It is currently held in the United States, at the Barnes Foundation. This painting was created using a very traditional medium - oil on canvas. Sailor Boy Portrait of Robert Nunes depicts the eponymous Robert Nunes dressed in sailor costume against a dramatic landscape.
The colours are rich and fresh and one could even describe them as healthy looking. Indeed, one of the main things that Renoir was known for was his ability to paint human skin with an unforgettable luminosity. Many of his classic portraits that conveyed this luminosity focused on indoor scenes. With Sailor Boy Portrait of Robert Nunes, though, Renoir achieves the effect in an outdoor setting.
Post-impressionists would take things further colour-wise. Paul Gauguin would use extraordinary bright colours through paintings such as Tahitian Women on the Beach, Where Do We Come From? and Yellow Christ. He even had his own art collection, which included several of Van Gogh's Sunflowers series.
This work of art also comes at a key moment in Renoir's career, a moment when he turned away from Impressionist art.
Renoir was born in 1841 and so the start of his career as an artist coincided with the development of one of the key movements in 19th and 20th century art: the Impressionist movement, which was pushed forward by key figures such as Claude Monet. Quite early on in his career, Renoir was very much influenced by Impressionist art and this showed in the styles of paintings that he worked on in his earlier years.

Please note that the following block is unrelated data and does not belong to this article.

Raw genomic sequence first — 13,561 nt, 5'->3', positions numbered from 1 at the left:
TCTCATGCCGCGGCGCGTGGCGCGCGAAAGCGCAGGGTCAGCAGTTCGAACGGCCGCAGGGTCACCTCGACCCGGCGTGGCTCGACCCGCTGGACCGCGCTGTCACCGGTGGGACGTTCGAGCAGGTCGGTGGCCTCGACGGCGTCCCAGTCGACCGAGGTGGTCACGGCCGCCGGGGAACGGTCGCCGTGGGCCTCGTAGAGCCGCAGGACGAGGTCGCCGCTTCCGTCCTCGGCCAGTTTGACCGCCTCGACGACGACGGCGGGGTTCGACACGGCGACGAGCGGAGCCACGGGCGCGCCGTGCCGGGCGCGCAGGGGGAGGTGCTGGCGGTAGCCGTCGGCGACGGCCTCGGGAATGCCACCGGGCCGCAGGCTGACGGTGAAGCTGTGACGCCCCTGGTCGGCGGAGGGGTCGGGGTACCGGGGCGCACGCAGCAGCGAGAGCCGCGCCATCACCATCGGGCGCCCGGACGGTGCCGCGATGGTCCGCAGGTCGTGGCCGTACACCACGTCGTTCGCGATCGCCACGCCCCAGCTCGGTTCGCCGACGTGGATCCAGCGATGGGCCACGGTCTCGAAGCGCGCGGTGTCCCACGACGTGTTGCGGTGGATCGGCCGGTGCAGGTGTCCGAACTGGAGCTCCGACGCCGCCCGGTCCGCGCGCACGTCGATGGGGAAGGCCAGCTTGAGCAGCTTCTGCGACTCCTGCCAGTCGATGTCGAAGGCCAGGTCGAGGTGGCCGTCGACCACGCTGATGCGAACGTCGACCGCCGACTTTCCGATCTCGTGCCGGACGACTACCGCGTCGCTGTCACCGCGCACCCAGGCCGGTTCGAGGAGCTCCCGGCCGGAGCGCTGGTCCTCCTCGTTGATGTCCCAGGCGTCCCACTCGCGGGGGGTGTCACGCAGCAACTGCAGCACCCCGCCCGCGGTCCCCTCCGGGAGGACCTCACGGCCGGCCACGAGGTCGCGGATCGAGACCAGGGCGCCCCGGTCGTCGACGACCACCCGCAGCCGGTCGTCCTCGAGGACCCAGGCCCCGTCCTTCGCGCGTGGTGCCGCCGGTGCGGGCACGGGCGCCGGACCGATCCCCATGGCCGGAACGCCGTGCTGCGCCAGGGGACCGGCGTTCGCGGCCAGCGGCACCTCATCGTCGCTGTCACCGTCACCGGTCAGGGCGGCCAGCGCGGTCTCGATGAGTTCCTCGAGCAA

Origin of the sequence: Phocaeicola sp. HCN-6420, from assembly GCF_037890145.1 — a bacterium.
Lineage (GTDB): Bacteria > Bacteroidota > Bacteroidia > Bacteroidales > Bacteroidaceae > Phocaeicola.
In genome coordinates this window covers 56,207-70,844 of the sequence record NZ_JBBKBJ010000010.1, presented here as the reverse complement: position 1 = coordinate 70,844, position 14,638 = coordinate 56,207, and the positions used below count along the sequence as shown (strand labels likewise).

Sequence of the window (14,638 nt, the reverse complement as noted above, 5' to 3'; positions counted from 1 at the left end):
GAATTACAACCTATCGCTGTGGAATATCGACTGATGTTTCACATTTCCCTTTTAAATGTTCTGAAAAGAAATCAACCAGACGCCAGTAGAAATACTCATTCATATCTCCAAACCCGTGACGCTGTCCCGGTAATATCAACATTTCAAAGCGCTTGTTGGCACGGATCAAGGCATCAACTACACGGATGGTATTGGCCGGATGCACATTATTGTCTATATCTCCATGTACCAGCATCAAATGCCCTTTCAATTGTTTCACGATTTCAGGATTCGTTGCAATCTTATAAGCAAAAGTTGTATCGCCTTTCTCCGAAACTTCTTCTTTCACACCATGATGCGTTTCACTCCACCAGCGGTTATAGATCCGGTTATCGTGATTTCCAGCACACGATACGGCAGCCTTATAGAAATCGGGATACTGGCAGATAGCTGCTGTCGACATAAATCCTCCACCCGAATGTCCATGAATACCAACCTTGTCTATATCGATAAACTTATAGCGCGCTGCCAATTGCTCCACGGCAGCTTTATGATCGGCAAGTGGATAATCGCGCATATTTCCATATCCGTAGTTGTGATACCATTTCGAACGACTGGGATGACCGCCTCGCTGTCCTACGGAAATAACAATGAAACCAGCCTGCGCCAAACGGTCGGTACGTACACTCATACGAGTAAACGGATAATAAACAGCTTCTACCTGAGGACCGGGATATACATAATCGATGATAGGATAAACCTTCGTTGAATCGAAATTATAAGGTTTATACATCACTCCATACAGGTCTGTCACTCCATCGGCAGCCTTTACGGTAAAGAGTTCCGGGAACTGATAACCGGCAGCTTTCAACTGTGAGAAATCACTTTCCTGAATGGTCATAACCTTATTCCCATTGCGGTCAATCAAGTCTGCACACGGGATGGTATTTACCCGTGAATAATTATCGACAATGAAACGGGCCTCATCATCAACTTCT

In the early 1880s, though, Renoir turned away from Impressionism - indeed this period in his career is defined by art historians as a Rejection of Impressionism. Renoir was inspired by various trips that he had made to Italy and North Africa in 1882-3. These trips inspired him to move away from what he saw as the 'ephemerality' of Impressionist painting.
He also saw Impressionism as somewhat undisciplined - artists such as Monet were increasingly busy focusing on creating dreamlike, blurry, vivid works of art. We can see this, for example, in Monet's 'Waterlilies' paintings, and in his depictions of Rouen Cathedral.
In the 1880s, Renoir resisted the temptation to continue down this route. Instead of following in the footsteps of Monet, he struck out on his own and focused on creating disciplined, realistic portraits of real life people. However, his art works retained he vividness that they had acquired during the period in which he worked along Impressionist lines.
Though the majority of these more 'disciplined' portraits by Renoir were of women, Sailor Boy Portrait of Robert Nunes is a prime example of this new turn in Renoir's career.
Sailor Boy Portrait of Robert Nunes could be described as a quirky piece, as there is definitely a strong sense of the personality of the painting's subject coming through in this oil painting. The dramatic landscape behind Nunes is depicted with as much care as his figure is, demonstrating Renoir's skill as a landscape painter as well as a portrait painter. Sailor Boy Portrait of Robert Nunes is a very important and fascinating art work because it marks a definitive turning point in the artist's career.